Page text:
High-flying careers: Orangeburg Students See What Aviation Has To Offer
June 7, 2018
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  • A group of Robert E. Howard Middle school students was recently taken on a special trip to the Columbia Metropolitan Airport to learn about aviation careers.

    The event was organized by James Sulton III. Sulton is a supervisory air traffic control specialist in Chicago. He is connected to Orangeburg through his father James Sulton Jr. and grandfather, the late James Sulton Sr.

    The event allowed 15 students from the middle school to take a bus to the airport where they learned about various aviation careers, airline operations and airport operations.

    The trip was designed to show students what is possible.

    “I think in order to really reach kids, you have to do more than expose them. We have to support and encourage, and keep them motivated,” Sulton said.

    The students were joined by three volunteers from the National Black Coalition of Federal Aviation Employees in Orangeburg, and were transported by bus to the Columbia Metropolitan Airport.

    At the airport they were greeted by three additional volunteers along with representatives of the airport and Delta Airlines.

    The students were split up into two groups and were accompanied by three chaperones.

    Delta Airlines, the Celebrate Freedom Foundation and Columbia Metropolitan Airport each had stations for the students to visit and learn about aviation. The groups also learned about air traffic control.

    “At the air traffic control tower, the kids had the opportunity to learn a little bit about air traffic control through presentation and what we really do,” Sulton said.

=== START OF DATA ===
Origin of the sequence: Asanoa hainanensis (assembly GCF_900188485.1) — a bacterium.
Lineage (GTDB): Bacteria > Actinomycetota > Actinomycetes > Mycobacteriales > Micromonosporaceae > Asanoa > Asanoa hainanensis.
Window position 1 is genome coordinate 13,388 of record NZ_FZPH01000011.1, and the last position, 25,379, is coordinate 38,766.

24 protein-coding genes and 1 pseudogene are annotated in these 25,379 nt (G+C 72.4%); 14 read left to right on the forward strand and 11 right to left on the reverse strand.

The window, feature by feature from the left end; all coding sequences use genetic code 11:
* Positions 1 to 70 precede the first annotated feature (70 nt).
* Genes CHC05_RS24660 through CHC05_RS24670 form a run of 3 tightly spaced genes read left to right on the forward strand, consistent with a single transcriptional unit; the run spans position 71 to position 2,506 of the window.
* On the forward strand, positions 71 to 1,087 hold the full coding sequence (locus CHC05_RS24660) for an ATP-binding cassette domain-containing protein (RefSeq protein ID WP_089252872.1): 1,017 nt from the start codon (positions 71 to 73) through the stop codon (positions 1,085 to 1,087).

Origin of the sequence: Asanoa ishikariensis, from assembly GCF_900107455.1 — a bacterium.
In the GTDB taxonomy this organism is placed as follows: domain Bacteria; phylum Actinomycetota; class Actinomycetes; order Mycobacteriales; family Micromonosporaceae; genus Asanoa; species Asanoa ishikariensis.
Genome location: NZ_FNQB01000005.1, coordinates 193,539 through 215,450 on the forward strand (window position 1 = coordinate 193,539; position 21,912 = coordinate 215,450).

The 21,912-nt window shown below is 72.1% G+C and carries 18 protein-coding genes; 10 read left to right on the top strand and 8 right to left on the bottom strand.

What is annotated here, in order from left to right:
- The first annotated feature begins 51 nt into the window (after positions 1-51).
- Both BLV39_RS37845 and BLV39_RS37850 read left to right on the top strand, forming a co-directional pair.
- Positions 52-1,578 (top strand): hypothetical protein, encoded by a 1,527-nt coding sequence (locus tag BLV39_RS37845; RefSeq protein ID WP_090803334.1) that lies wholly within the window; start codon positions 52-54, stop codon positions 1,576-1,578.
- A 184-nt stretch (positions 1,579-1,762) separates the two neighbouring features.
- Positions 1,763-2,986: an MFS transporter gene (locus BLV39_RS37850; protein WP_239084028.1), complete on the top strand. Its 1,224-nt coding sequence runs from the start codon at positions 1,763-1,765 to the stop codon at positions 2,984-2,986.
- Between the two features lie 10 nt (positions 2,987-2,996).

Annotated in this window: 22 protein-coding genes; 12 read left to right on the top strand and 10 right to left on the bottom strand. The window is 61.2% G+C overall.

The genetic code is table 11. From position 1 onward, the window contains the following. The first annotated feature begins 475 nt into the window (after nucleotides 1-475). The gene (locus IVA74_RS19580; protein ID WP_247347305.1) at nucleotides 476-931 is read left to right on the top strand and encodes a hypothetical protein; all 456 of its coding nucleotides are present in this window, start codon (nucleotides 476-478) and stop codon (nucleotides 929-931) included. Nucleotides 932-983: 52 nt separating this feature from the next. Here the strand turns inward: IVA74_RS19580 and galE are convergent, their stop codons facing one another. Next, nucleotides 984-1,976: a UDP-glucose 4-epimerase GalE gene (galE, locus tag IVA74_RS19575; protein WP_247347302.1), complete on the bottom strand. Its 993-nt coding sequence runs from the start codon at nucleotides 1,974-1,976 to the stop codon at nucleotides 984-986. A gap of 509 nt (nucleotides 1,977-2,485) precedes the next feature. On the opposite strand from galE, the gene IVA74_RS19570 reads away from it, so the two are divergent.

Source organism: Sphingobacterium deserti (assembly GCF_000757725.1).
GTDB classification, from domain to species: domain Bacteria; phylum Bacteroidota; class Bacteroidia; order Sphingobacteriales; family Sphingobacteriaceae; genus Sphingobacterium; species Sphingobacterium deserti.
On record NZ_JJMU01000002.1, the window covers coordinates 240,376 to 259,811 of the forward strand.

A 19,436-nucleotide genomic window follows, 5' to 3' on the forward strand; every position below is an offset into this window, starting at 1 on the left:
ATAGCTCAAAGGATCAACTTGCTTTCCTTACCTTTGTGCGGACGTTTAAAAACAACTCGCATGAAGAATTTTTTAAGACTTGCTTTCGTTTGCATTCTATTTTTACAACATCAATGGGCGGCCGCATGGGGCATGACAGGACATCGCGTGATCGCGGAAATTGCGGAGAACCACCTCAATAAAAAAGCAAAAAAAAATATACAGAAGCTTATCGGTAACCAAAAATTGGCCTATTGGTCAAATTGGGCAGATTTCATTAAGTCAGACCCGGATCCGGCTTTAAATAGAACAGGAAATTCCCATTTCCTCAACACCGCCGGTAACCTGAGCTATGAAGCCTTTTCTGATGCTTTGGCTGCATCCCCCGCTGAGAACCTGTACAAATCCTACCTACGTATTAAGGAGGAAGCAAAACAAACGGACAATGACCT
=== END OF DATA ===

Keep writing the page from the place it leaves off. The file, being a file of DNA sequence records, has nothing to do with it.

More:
“Then they took a tour of the radar room. Then they went upstairs and saw the air traffic control cab, and watched the folks work up there,” Sulton said.

    At the Celebrate Freedom Foundation station, “they learned all about the different components of the helicopter and how they’re maintained, as well as viewing the aircraft and looking at some of the restored aircraft at the facility,” Sulton said.

    Sulton said the students learned several things about how an airport operates.

    “In airport operations, they put them in a bus and toured the airfield and told them all about the different markings on the runway and what it entails to be an airport operations specialist,” Sulton said.

    The Delta Airlines station gave students an in-depth look at airline operations, according to Sulton.

    “They took them from the ticket counter to baggage claim, throughout the airport and through TSA,” Sulton said.

    Sulton said it took a series of connections to make the event possible.

    Sulton noted that one of the connections that made the event possible was Rep. Jerry Govan, D-Orangeburg.

    “Jerry has some kin that coincidentally lives out in Chicago, and actually is one of my bosses,” Sulton said. Sulton noted that Govan attended the entire event, and even rode the bus with the students to the airport.

    Sulton said that various organizations made the event possible.

    “I reached out to the National Air Traffic Controllers Association. We also reached out to the National Black Coalition of Federal Aviation Employees, and they gave us some money to do this,” Sulton.

    The Bessie Coleman Aerospace Legacy donated backpacks and certificates, among other things.

    Charlene Stokes, principal of the middle school, was on board with the event and helped make it possible, Sulton said.

    Sulton said he thinks that the event was beneficial to the students.

    “It was something really special for them,” Sulton said. “I think that they could see themselves in some of the chaperones and some of the people talking to them.”

    He said this is the first time the event has taken place, and he “hopes it’s an annual event.”